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Officially called “Prestige” plates or “Personalized” plates, they are far more often referred to as vanity plates. New Mexico introduced them in 1967 but several years elapsed before they became particularly popular in this state. They are available for cars, trucks and motorcycles, with an extra annual fee charged over and above regular registration fees.  See also Motorcycle Vanity.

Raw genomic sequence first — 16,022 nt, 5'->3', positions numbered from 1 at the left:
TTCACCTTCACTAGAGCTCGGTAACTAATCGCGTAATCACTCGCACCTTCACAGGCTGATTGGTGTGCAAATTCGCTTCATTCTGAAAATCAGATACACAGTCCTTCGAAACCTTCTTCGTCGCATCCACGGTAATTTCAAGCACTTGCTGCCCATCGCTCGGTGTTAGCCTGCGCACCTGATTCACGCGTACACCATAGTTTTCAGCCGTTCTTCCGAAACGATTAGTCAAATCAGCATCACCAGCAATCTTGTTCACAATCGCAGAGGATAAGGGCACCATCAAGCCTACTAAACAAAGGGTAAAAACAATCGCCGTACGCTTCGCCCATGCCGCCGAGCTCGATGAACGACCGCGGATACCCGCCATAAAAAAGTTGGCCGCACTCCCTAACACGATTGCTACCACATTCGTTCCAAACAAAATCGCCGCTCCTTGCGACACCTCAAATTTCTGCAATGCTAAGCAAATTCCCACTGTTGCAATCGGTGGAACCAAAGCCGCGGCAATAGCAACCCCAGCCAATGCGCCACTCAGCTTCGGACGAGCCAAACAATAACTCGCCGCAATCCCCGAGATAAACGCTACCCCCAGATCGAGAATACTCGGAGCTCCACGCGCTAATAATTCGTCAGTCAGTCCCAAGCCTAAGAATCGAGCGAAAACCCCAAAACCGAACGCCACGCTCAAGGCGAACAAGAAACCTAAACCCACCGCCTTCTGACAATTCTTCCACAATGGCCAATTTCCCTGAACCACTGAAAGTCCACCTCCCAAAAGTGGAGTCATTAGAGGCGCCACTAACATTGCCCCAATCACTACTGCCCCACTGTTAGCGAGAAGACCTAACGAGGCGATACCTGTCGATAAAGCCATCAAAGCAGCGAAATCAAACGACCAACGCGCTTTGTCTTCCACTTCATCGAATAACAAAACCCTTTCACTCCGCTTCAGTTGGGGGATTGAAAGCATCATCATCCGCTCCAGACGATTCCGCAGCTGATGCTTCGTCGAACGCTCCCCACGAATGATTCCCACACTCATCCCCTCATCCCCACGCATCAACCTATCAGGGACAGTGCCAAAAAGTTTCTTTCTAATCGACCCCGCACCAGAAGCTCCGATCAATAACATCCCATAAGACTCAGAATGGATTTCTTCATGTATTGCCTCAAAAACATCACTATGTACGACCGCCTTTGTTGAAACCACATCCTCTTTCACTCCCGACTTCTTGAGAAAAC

Though more restrictive the first few years they were available, today the rules for vanity plate characters are much more flexible. Chile plates may have 1 to 6 characters; yellow plates, 1 to 7 characters; and turquoise plates 1 to 8 characters. Motorcycle vanities, because of their smaller size, are more limited: Chile, 1 to 5 characters; yellow and turquoise, 1 to 6 characters.  In the past a limited set of special characters were permitted, including blank spaces, dashes, apostrophes, the Spanish Ñ and the Zia symbol, but as of 2018 these have all been eliminated. At present only letters and numerals are allowed, and even these must be run together with no blank spaces.   The MVD is authorized to reject a requested character set if it is found to be derogatory or obscene, or if it falsely states or implies that the driver or vehicle represents the authority of a governmental agency or official.


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